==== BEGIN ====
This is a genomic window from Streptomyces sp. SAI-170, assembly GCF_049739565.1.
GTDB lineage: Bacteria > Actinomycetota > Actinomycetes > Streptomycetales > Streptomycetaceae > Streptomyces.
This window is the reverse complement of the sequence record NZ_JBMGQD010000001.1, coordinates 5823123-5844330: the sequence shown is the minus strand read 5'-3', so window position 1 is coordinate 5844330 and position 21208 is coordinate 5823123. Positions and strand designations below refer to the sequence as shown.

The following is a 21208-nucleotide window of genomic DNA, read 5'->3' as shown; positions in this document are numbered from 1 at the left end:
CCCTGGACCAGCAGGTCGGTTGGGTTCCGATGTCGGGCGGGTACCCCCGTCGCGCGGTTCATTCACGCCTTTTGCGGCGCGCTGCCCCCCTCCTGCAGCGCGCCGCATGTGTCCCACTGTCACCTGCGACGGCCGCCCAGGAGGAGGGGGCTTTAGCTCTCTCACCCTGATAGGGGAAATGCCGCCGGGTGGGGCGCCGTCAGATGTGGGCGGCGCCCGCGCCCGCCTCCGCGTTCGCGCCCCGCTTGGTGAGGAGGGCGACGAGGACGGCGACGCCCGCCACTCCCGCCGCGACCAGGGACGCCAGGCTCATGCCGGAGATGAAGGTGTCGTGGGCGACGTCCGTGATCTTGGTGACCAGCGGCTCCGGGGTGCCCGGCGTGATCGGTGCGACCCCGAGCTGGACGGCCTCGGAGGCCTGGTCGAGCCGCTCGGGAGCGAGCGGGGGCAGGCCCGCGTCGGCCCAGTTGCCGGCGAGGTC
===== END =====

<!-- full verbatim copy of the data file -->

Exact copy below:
This is a genomic window from Streptomyces sp. SAI-170, assembly GCF_049739565.1.
GTDB lineage: Bacteria > Actinomycetota > Actinomycetes > Streptomycetales > Streptomycetaceae > Streptomyces.
This window is the reverse complement of the sequence record NZ_JBMGQD010000001.1, coordinates 5823123-5844330: the sequence shown is the minus strand read 5'-3', so window position 1 is coordinate 5844330 and position 21208 is coordinate 5823123. Positions and strand designations below refer to the sequence as shown.

The following is a 21208-nucleotide window of genomic DNA, read 5'->3' as shown; positions in this document are numbered from 1 at the left end:
CCCTGGACCAGCAGGTCGGTTGGGTTCCGATGTCGGGCGGGTACCCCCGTCGCGCGGTTCATTCACGCCTTTTGCGGCGCGCTGCCCCCCTCCTGCAGCGCGCCGCATGTGTCCCACTGTCACCTGCGACGGCCGCCCAGGAGGAGGGGGCTTTAGCTCTCTCACCCTGATAGGGGAAATGCCGCCGGGTGGGGCGCCGTCAGATGTGGGCGGCGCCCGCGCCCGCCTCCGCGTTCGCGCCCCGCTTGGTGAGGAGGGCGACGAGGACGGCGACGCCCGCCACTCCCGCCGCGACCAGGGACGCCAGGCTCATGCCGGAGATGAAGGTGTCGTGGGCGACGTCCGTGATCTTGGTGACCAGCGGCTCCGGGGTGCCCGGCGTGATCGGTGCGACCCCGAGCTGGACGGCCTCGGAGGCCTGGTCGAGCCGCTCGGGAGCGAGCGGGGGCAGGCCCGCGTCGGCCCAGTTGCCGGCGAGGTC